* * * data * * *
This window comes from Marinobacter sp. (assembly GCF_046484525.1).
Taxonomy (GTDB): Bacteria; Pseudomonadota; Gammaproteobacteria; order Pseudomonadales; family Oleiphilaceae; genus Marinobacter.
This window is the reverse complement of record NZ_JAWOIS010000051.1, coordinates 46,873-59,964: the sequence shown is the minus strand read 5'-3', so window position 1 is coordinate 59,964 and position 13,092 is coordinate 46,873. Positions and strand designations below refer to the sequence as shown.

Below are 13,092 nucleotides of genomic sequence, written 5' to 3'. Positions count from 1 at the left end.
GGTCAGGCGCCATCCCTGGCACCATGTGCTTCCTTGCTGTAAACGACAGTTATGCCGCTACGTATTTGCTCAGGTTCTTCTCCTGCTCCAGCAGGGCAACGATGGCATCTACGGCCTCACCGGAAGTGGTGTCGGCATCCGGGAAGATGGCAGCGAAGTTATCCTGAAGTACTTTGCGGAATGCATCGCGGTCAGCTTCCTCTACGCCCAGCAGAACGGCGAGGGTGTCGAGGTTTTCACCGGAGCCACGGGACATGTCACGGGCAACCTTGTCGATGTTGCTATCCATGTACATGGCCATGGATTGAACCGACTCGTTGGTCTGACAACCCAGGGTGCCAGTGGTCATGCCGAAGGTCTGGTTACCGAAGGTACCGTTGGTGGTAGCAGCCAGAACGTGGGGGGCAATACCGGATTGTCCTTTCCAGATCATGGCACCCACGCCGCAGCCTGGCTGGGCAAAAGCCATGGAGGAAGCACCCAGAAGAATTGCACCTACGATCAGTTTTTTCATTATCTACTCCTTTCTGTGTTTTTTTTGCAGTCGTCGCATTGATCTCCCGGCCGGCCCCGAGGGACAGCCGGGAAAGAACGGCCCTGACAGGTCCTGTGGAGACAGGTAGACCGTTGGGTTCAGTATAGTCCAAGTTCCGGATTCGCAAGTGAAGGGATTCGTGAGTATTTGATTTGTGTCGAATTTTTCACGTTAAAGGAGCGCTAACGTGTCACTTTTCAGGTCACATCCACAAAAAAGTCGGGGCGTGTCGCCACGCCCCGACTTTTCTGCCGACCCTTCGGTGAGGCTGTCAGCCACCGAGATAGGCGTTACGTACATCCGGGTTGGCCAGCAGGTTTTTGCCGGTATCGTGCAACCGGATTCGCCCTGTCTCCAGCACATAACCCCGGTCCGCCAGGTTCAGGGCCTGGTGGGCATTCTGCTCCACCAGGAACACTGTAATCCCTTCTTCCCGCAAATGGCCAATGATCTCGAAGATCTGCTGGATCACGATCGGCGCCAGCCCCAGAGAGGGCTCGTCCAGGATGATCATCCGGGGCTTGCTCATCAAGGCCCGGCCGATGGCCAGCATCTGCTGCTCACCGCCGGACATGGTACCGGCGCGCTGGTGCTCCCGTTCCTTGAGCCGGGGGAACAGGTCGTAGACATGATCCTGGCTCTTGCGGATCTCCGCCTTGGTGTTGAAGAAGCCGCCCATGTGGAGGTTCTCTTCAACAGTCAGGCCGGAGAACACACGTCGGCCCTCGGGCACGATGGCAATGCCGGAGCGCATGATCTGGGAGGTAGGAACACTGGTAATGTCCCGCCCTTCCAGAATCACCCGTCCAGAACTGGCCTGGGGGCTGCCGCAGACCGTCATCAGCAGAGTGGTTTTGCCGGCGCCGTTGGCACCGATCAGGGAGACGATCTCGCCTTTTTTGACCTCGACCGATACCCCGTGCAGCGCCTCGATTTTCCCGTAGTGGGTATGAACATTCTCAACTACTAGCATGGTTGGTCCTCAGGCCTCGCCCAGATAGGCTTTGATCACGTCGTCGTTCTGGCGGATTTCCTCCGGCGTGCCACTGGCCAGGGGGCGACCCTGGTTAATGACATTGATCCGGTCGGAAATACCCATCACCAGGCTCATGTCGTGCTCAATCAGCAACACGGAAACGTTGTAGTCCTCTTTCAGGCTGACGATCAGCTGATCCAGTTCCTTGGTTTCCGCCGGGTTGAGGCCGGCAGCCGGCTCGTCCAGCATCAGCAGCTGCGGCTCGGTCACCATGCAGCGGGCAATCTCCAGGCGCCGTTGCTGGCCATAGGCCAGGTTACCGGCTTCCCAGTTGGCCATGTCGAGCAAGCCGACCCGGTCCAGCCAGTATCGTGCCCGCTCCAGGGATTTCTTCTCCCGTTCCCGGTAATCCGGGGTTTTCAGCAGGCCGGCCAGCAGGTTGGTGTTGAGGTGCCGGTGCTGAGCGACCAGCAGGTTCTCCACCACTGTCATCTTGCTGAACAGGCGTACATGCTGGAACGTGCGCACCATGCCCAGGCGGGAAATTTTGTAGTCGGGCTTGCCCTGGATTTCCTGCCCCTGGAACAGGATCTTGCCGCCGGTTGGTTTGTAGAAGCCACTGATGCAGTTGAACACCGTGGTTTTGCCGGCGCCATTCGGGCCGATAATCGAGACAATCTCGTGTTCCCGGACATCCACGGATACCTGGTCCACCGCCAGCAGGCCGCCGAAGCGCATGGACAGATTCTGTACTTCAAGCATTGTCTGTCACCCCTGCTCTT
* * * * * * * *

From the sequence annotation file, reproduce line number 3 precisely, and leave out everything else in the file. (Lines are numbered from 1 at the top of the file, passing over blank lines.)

This window is the reverse complement of record NZ_JAWOIS010000051.1, coordinates 46,873-59,964: the sequence shown is the minus strand read 5'-3', so window position 1 is coordinate 59,964 and position 13,092 is coordinate 46,873. Positions and strand designations below refer to the sequence as shown.